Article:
(Corrects in 8th paragraph to show revenue hurdles are annual, not monthly.)
By Michael Leibel
July 21 Merrill Lynch Wealth Management told its brokers on Monday it is starting a new track in its training program that will help fill skill gaps on teams and potentially develop successors for their practices.
The big brokerage unit owned by Bank of America said it will enroll some of its trainees in an advanced path that, in addition to teaching core management skills, focuses on specializations that immediately allow participants to integrate with a team starting next month, according to an internal memo issued to the company's financial advisers.
Large firms such as Merrill, which has almost 14,000 financial advisers, have been encouraging advisers to work in teams because they tend to be more productive than are brokers who work individually, and are also less likely to jump to rival firms.
It is currently running its first internship program in which college undergraduates have been placed directly in Merrill branches for the summer to learn what brokers are expected to do.
Merrill expects participants in the newly dubbed Team Financial Adviser, or TFA, track to complete the 31-month training regimen with an added concentration in one of the following specializations: Business Development (new clients); (Financial) Planning; Investments and Financing; Relationship Management (defined as deepening existing client relationships rather than developing new ones); and Business Management (developing and executing a defined business plan).
"The difference [versus Merrill's Practice Management Development program] is that you're immediately being tied to a team, where you're already specialized, and you're going to have a long-term relationship with that team," Racquel Oden, head of adviser strategy and development at Merrill, said in an interview.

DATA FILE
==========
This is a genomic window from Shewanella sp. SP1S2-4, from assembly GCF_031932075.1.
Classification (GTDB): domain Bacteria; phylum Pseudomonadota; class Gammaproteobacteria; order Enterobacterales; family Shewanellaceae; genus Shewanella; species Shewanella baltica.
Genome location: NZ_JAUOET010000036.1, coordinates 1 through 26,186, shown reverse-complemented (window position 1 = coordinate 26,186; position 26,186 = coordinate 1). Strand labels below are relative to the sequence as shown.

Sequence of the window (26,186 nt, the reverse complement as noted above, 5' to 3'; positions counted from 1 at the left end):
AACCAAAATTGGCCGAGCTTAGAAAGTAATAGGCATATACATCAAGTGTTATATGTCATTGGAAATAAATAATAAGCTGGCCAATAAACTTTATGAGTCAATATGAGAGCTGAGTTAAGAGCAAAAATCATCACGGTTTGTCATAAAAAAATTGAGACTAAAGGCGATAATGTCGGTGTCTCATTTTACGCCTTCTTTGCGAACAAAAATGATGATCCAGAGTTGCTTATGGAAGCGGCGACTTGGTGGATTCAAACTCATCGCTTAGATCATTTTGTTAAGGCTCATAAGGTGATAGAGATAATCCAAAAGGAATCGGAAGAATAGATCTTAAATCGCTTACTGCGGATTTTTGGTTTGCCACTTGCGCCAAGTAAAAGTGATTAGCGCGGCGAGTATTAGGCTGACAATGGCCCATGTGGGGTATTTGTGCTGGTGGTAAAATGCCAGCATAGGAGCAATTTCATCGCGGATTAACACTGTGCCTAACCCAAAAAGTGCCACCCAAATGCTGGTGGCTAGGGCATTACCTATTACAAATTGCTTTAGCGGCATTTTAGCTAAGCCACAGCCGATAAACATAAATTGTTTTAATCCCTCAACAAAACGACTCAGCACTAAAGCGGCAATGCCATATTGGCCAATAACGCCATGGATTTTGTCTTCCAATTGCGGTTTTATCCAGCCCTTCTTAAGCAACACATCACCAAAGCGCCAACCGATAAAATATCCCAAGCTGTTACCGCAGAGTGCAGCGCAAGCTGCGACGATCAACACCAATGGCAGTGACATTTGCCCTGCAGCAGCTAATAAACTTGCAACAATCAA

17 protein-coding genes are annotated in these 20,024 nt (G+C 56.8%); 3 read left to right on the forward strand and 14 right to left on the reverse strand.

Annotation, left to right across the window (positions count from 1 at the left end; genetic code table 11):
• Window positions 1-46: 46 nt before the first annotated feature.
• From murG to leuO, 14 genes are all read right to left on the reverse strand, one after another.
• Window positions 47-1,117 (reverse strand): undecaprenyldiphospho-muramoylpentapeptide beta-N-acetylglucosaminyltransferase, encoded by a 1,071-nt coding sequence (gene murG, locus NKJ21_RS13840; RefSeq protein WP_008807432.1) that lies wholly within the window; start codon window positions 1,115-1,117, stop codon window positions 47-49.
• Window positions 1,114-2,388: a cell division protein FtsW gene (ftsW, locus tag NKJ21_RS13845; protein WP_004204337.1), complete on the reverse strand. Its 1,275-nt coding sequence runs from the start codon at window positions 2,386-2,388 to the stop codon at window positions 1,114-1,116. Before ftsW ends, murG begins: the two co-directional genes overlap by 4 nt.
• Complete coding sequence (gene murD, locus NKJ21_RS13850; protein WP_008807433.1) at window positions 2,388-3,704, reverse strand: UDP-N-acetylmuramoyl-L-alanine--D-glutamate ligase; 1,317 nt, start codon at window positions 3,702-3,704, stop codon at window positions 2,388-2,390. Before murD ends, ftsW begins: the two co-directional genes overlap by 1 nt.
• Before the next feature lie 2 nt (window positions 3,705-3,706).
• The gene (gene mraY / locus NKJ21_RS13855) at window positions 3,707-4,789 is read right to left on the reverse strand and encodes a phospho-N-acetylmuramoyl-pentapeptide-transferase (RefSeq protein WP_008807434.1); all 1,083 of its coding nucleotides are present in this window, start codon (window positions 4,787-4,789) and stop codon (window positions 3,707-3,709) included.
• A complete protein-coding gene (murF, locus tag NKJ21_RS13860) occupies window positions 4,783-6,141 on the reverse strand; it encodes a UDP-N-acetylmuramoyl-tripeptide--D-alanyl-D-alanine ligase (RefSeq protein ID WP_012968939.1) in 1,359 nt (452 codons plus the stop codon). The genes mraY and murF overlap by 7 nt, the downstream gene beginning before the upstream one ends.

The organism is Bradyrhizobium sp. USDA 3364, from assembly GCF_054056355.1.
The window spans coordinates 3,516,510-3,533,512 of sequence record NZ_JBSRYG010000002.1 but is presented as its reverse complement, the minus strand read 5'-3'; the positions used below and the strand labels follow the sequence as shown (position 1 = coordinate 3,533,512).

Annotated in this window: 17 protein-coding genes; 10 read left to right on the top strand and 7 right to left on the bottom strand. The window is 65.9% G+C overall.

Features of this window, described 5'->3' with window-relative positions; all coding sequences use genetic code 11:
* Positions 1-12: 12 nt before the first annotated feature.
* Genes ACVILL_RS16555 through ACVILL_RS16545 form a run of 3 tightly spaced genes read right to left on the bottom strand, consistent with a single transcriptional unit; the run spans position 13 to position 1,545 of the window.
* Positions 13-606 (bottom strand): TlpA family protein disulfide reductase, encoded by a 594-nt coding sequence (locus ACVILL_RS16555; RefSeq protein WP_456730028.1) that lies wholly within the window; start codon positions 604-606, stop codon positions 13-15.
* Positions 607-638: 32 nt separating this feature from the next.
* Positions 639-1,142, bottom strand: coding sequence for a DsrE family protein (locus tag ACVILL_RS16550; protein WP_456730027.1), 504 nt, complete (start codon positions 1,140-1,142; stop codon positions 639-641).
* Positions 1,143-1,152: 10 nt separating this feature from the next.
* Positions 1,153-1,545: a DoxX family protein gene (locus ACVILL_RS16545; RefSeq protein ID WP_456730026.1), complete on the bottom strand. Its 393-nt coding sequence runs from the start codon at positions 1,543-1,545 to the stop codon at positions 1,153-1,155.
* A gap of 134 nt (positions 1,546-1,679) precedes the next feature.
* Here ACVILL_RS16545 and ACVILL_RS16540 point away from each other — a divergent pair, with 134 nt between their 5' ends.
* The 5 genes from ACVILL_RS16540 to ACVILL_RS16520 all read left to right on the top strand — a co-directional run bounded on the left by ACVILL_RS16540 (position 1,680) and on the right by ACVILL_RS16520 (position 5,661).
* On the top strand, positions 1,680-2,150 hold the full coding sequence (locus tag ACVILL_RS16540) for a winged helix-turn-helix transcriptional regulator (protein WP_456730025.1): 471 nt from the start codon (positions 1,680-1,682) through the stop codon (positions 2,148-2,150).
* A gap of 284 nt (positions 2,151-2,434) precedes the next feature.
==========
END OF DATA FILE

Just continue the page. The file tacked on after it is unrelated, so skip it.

The program is aimed at advisers as much as at trainees. Teams that want to hire a TFA must submit a business proposal identifying the specialization they want to fill and a performance plan that they and the new hire will be expected to meet.
The firm will assess the plan to determine if there should be a match. If so, the financial advisers will interview potential candidates. Once a TFA comes aboard, the team and the new member will be expected to meet an annual revenue hurdle, Oden said.
Merrill plans to offer new TFA classes each month, Oden and Riley Etheridge, Merrill's head of client segments and adviser development, said in the memo.
"This new role [of TFA] can also allow for succession planning and building the bridges necessary for the next generation of advisers to continue to deliver the experience our clients expect and deserve," the memo said.
Like many securities firms, Merrill Lynch is concerned about retaining clients of older brokers once they retire. The average age of financial advisers is in the 50s, and many have not focused on succession plans, according to numerous industry studies. (Reporting by Michael Leibel; Editing by Jed Horowitz and Dan Grebler)